Cameron and Osborne going was a good start; a necessary, but not sufficient condition.

    • Sir Joe Soap
      Posted August 13, 2016 at 6:30 am | Permalink

      That probably sums it up.

      Entryism is only a problem when you have a weak and soiled brand, out of government anyway, which people with a weaker sense of identity sense they can use for their own purposes. UKIP and what it stands for has its own strong identity; May May or May not take up some of its ideas-time will tell, but the rank and file Tory party has a separate identity and agenda to the rank and file of UKIP.

      When was the high water mark of the Conservative Party in modern times? I think most would say 1987, when there was a straightforward approach to the issues of the day rather than a “triangulation” or “inclusive” agenda. Corbyn is doing well because he’s a pretty straight sort of guy, albeit the policies are misguided.

      • Lifelogic
        Posted August 13, 2016 at 1:30 pm | Permalink

        Indeed Corbyn is misguided, but seems rather better than Owen Smith to me, even though his economic policies would clearly be a disaster (especially for Labour supporters). But Smith’s are no better and Osborne’s were dire enough.

        All we need is smaller government, less red tape, lower taxes, no EU, cheap energy, sensible immigration only and functional, competitive banks. Get the government out of the b****** way. But is Mrs May a real Conservative or not?

        • fedupsoutherner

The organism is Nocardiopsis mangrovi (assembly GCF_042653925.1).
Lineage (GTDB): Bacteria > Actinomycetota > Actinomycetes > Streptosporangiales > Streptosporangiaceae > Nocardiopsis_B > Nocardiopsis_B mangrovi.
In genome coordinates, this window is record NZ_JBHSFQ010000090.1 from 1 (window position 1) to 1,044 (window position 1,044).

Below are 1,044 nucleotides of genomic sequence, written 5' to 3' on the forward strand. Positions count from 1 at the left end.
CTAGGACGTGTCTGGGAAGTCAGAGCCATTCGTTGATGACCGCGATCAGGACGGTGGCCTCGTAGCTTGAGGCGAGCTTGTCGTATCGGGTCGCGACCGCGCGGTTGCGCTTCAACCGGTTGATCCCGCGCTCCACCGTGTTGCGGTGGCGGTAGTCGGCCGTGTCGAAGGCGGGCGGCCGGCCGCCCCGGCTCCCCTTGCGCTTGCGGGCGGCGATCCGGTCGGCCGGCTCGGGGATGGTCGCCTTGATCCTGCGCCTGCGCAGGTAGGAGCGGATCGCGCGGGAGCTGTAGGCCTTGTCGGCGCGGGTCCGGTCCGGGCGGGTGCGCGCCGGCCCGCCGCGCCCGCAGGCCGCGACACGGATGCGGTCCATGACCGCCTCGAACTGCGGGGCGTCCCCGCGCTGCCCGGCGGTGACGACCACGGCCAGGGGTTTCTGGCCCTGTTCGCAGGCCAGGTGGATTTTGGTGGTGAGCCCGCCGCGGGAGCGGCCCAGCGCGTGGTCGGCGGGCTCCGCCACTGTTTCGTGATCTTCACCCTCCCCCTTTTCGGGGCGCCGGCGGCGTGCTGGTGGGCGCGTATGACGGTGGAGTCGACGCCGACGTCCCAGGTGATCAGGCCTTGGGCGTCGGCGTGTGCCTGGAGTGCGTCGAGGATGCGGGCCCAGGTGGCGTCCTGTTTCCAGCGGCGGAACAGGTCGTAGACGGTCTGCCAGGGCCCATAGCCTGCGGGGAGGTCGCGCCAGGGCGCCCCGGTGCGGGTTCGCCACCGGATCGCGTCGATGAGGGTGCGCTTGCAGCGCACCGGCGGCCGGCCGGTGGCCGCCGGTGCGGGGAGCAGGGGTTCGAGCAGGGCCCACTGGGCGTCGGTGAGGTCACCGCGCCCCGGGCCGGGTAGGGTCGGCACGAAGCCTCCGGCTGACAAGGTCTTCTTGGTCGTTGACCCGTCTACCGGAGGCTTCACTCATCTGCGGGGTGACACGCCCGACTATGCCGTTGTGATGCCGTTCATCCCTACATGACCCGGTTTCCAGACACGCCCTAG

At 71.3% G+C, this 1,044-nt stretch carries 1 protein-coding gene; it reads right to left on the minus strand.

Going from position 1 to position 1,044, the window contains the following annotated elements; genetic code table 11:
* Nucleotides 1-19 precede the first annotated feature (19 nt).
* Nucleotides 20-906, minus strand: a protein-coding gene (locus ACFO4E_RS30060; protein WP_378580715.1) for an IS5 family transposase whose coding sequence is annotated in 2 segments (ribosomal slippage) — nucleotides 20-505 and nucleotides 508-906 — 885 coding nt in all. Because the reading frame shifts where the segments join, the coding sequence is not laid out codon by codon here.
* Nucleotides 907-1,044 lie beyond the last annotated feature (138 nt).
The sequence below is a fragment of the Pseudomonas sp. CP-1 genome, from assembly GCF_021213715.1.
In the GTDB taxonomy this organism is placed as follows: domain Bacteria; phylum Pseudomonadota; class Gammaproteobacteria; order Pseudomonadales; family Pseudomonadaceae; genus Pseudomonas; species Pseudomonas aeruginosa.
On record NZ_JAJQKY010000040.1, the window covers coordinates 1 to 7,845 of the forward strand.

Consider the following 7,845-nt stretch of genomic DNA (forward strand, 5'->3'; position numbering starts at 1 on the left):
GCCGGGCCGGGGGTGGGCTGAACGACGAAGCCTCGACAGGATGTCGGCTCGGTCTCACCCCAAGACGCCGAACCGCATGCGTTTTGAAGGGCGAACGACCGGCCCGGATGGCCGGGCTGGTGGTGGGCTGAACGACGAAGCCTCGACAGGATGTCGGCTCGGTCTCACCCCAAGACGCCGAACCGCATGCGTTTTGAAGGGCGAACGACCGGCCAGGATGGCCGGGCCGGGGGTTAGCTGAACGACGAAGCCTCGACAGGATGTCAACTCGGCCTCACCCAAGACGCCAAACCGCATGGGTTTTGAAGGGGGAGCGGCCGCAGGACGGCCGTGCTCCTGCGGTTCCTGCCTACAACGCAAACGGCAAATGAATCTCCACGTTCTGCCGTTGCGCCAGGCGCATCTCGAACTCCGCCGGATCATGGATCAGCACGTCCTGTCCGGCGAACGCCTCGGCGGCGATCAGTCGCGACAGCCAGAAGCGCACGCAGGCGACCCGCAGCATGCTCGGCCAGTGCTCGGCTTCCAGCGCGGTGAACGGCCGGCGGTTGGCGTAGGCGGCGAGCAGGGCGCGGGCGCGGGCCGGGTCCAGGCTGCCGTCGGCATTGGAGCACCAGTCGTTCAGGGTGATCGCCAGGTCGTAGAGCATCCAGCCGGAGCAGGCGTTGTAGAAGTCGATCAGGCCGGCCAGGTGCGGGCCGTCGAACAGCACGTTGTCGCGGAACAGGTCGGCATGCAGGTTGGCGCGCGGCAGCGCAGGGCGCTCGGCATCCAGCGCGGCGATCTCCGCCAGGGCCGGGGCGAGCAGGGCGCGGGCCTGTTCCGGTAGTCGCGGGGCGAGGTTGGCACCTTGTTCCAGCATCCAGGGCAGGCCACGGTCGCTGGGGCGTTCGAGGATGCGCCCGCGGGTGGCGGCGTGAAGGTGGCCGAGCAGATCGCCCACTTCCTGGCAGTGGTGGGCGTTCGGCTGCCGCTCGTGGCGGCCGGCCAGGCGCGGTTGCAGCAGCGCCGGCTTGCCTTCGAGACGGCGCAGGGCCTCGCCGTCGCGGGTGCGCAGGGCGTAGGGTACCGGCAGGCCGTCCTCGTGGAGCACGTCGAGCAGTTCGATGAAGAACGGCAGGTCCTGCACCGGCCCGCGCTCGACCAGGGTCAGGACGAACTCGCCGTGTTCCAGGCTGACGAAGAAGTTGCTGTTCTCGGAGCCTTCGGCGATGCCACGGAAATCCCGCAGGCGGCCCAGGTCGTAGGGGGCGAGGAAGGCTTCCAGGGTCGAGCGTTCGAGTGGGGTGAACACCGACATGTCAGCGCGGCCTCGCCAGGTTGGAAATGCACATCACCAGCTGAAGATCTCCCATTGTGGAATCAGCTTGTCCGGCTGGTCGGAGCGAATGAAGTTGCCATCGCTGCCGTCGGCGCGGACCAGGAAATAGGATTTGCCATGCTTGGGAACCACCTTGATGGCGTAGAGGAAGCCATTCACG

Posted August 13, 2016 at 5:49 pm | Permalink

          Spot on Lifelogic. I would totally support the Conservative party again and become a member if they were truly Conservative. All the issues you have highlighted are of importance to so many of us. Get back to grass roots and regain your popularity. At least I know where I stand with UKIP on so many issues. No if’s and no buts.

    • Lifelogic
      Posted August 13, 2016 at 6:48 am | Permalink

      Indeed especially as about 60% of the Tory MP’s are essentially Cameron/Osborne types. Essentially Libdims who are pro EU, pro ever more tax borrow and waste, against grammar schools, against freedom, pro ever more government & red tape, pro central wages controls, pro the absurd fake “equality” agenda, pro the free at the point of rationing, non treatment and death NHS and pro all the absurd subsidised over expensive green crap energy and even pro HS2.

      Which side is T May on? The indications so far are not very good. Perhaps her climbing up the Swiss mountains will give her brain some oxygen and make her come down on the right side. The side that wins three elections as Lady Thatcher did rather than chucking (sitting duck) elections away as Heath, Major & Cameron did with their soft, pro EU, greencrap, tax borrow and waste, big state, socialism.

      • stred
        Posted August 14, 2016 at 6:26 am | Permalink

        I am in the Swiss mountains too. No sign of Mrs M and her bodyguards so far.The Swiss I talked to think it will be a big problem having a Remain PM when trying to escape. They wished us well.and asked for the reasons why we wanted to leave. They know the problems.

        They have similar problems to the UK, with property prices too high for young people and continuing home grown daft regulation. There are new factories, commercial centres and housing sites all over but very high prices. But they are very glad they are independent and have referendums when they want. And they think the House of Lords is a joke.